Hello, everyone. Last night a title caught my attention. It read, “Are You Addicted to Technology,” by Eric Perry, PHD. As I read the question, it got me thinking, “Am I?” Admittedly, I cannot deny the fact that I could possibly be. It’s nicer to say “possibly,” than to deliberately say, “I am.” In denial at its best.
I was without a phone for almost two weeks. My phone was acting up, so I contacted the company to help me. Luckily, my phone was still part of the warranty, so they fixed it for free. I felt joyful. Anxiously, I waited for my phone to arrive. In retrospect, the two weeks without a phone, I did notice a few things. And reading about “Are you addicted to technology,” made me think even harder about the “possible addiction to technology.” I did not feel happy to lose my phone for that many days. Now, phones are replaceable. So what was I anxious about?
(Not in its entirety) But most of my communication is through text messaging or social media. Some of my family members or friends are quite comfortable communicating specifically through social media, and they take it as an actual connection. Long distance friends don’t really count. But even a phone call is awkward nowadays. I have fallen on that spectrum of a click away. Perry writes the following:
We live in a world where most of our life essentials are one click away. Food, clothing, companionship, entertainment, and even sex can be attained by just a click. More and more we are giving our vital life energy to electronic devices. Look around. I am quite sure you will see what is becoming a familiar norm.
This is very true. And it doesn’t help when we’re surrounded by people who are okay with a click away for a “true communication.” And it got me thinking, I am not helping anyone either by being a clicker. He also writes:
Further, on average people click, tap, or swipe their phones 2,617 times a day. The heaviest smart phone users touch their phones 5,417 times a day. That is approximately 2 million times a year that an electronic device has taken up moments of your life.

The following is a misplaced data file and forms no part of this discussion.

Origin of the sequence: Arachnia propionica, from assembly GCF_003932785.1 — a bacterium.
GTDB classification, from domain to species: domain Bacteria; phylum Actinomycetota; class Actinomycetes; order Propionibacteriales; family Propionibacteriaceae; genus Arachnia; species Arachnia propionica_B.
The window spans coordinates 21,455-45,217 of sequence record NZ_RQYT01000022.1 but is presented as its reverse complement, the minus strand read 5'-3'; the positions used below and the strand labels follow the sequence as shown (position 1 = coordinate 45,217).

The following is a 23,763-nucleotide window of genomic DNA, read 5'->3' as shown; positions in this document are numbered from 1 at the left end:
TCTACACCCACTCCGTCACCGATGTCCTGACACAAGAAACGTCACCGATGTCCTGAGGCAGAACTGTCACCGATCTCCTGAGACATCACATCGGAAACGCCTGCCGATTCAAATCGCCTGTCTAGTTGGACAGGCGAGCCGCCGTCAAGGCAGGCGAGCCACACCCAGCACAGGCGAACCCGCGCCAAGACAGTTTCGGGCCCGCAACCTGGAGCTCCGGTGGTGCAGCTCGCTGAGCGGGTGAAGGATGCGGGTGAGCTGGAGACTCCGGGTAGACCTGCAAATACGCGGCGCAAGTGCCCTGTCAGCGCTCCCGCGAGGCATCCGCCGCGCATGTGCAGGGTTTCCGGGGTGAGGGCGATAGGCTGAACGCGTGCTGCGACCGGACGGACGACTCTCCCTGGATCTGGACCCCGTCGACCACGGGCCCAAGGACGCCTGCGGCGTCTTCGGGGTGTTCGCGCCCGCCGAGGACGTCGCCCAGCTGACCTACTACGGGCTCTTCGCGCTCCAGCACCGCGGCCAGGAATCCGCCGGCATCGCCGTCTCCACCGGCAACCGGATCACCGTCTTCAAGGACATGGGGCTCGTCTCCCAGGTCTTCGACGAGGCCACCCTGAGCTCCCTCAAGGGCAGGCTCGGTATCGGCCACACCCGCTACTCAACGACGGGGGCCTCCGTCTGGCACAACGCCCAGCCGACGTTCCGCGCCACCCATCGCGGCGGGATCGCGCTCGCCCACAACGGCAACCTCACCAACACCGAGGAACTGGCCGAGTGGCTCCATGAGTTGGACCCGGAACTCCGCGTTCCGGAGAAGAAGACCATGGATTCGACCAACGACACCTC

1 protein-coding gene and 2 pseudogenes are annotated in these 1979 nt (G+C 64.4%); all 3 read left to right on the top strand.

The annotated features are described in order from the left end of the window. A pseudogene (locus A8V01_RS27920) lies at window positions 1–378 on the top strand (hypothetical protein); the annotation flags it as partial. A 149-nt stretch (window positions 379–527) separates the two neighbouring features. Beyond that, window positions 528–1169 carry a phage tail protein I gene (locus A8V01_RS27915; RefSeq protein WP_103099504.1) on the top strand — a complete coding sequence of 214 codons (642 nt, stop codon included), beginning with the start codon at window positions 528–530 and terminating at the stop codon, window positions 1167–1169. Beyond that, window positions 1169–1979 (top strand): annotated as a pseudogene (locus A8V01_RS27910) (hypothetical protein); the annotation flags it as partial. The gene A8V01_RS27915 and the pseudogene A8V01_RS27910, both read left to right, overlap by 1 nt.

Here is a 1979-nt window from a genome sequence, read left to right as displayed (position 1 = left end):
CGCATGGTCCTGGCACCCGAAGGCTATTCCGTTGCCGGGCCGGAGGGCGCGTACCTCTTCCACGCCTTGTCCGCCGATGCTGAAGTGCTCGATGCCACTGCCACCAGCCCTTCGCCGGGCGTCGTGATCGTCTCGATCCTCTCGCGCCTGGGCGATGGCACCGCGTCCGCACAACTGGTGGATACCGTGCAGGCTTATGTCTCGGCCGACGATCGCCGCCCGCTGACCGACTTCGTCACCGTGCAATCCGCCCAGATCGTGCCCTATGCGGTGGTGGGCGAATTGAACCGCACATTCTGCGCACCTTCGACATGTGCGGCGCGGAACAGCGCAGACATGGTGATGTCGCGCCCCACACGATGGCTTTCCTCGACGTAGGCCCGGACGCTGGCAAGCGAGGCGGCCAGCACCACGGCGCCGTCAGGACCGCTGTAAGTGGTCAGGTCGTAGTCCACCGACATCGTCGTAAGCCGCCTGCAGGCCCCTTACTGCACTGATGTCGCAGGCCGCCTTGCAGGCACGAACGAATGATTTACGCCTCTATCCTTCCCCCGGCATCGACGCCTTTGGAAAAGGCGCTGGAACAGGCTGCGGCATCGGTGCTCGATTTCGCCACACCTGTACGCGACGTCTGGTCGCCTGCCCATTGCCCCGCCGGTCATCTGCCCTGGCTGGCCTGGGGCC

Yikes! That’s a lot of clicking even for an average person. Most of us have our phone “attached to our veins.” That’s a big problem. I’ve mentioned this before, when I have observed people attempting to be away from their phone, they start either twitching or fidgeting. They can’t even concentrate on the dialogue at hand, that or they simply don’t care. That’s from my perspective. Perhaps I do the same if someone is observing me, and I thought about it, “That’s not a good picture. You probably look paranoid.”
Perry defines “LOL” in a new way that made me feel a bit iffy, and yet I agreed with the statement:
Perhaps, LOL meaning Laugh out Loud should really mean Loss of Life. Allow yourself to have at least one day a week without social media. Interact with your loved ones and real life friends. Remember what it is like to just be present in an unfiltered world and in the moment without worrying about likes or shares.
My question is, what do we do about relationships who persist on communicating only through social media and feel as if that’s the only true connection? On my part, I am going to try my best not to be dominated by technology, (more like, try a lot, a lot). The Terminator movies came to mind too as I examine all this conundrum of our current society and technology. Perhaps the machines have already won in a different way, and we have not noticed.
What are your thoughts on the addiction to technology? I also suggest that you read Perry’s full blog because it has valuable advice. You can find the link below this blog and picture. Thank you, and have a great day.
©Ana P. Rose & Anaprose 2017.